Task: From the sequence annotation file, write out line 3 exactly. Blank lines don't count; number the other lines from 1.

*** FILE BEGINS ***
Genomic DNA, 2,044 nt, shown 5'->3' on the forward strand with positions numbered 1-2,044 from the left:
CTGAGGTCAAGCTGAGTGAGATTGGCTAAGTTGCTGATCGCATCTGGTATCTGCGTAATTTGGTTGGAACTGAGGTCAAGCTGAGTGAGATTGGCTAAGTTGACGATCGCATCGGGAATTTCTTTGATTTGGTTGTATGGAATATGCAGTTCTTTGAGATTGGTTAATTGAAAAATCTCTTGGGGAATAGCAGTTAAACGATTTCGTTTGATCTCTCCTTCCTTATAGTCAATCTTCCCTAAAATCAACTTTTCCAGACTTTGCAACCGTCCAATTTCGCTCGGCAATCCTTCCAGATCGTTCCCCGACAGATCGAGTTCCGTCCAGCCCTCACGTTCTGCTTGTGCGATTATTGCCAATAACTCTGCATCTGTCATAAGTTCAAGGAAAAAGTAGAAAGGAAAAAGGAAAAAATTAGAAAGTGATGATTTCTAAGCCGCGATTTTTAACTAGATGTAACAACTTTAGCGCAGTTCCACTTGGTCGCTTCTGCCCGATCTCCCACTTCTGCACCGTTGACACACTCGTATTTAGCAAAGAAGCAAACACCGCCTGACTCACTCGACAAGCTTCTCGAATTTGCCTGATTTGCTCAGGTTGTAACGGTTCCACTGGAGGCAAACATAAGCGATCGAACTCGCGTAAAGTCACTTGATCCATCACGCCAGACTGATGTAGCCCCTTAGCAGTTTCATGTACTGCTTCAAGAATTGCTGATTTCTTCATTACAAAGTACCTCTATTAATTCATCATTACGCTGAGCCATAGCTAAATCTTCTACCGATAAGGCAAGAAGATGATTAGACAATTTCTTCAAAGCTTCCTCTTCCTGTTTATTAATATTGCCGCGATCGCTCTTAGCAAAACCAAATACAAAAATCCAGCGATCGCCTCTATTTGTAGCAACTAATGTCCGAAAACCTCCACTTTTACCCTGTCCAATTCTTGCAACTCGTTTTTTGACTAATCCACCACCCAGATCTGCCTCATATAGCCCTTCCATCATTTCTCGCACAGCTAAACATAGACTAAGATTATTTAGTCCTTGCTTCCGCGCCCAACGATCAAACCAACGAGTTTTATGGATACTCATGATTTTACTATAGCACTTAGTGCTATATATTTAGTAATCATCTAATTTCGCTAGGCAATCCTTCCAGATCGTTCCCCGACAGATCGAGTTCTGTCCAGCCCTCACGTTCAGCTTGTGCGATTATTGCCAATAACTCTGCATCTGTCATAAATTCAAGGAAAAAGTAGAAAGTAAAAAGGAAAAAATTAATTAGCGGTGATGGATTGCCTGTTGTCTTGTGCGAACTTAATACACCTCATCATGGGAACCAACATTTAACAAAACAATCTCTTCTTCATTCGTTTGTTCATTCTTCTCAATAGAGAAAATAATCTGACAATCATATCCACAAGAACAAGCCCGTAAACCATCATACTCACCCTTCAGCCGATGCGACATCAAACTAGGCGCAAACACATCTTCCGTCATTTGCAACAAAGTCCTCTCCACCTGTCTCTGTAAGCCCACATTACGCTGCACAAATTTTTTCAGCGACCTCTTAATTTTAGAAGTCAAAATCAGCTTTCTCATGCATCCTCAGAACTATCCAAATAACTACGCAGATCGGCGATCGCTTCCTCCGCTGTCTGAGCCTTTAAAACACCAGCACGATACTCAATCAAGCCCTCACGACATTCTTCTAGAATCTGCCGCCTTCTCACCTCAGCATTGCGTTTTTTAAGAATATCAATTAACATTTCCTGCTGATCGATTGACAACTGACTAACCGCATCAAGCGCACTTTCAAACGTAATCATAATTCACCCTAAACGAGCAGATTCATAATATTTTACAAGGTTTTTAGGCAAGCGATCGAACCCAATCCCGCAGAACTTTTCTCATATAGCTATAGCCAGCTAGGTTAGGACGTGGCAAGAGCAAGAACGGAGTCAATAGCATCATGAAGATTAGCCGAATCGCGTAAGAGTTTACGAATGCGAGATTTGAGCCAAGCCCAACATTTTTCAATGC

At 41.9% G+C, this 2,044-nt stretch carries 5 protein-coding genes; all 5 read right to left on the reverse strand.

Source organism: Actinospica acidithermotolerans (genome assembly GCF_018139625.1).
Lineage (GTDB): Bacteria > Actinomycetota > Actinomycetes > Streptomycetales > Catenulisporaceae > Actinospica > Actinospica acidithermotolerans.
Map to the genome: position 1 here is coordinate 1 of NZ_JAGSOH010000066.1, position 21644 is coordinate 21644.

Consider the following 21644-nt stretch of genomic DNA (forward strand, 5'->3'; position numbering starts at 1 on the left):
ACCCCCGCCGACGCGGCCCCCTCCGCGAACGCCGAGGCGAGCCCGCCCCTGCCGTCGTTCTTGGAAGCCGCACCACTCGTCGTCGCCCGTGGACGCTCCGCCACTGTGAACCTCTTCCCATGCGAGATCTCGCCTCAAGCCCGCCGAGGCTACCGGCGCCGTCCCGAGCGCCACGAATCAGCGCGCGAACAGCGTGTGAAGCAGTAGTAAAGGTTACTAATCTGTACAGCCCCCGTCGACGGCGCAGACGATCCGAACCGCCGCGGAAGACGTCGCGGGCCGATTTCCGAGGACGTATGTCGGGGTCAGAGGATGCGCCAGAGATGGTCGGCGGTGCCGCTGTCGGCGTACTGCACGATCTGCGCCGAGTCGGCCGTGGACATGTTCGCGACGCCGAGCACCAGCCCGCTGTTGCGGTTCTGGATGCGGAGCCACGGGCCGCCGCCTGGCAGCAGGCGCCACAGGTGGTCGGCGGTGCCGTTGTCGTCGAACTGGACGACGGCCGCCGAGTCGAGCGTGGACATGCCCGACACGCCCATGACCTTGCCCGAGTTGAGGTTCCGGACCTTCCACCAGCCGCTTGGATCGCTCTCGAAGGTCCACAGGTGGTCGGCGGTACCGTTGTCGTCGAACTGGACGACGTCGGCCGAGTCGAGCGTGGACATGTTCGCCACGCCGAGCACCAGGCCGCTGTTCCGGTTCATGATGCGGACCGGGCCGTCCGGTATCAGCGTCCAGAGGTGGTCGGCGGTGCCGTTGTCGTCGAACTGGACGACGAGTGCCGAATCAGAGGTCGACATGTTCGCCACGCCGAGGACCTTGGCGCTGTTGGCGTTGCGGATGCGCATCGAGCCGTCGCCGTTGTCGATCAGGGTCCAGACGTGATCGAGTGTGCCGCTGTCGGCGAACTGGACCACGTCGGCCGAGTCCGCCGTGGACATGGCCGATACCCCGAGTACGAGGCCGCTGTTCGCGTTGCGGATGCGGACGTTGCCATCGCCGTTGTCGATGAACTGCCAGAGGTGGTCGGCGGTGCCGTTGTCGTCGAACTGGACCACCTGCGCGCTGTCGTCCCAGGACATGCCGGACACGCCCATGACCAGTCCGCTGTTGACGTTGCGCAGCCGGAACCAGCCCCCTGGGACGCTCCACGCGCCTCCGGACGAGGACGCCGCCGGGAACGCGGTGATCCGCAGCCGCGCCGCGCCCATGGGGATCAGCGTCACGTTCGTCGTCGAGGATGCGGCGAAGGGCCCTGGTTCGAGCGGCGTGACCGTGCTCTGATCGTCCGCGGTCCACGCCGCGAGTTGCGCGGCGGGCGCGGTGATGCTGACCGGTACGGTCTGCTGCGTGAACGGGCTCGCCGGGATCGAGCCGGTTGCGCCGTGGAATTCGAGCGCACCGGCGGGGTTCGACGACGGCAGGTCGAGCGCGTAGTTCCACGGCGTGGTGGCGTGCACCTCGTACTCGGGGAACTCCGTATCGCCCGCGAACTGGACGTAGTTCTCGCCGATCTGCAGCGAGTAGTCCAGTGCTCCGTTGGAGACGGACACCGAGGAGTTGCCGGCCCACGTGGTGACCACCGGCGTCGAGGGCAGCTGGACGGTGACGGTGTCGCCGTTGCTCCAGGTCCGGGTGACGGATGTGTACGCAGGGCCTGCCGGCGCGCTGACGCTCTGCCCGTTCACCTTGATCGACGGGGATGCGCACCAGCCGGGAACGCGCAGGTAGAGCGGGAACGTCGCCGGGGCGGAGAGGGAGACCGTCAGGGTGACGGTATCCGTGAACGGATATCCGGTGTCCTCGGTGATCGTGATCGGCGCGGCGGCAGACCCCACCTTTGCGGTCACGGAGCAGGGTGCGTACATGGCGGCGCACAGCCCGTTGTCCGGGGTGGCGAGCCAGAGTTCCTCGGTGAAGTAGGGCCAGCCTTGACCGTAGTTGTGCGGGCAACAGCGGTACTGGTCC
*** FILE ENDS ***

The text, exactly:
At 41.9% G+C, this 2,044-nt stretch carries 5 protein-coding genes; all 5 read right to left on the reverse strand.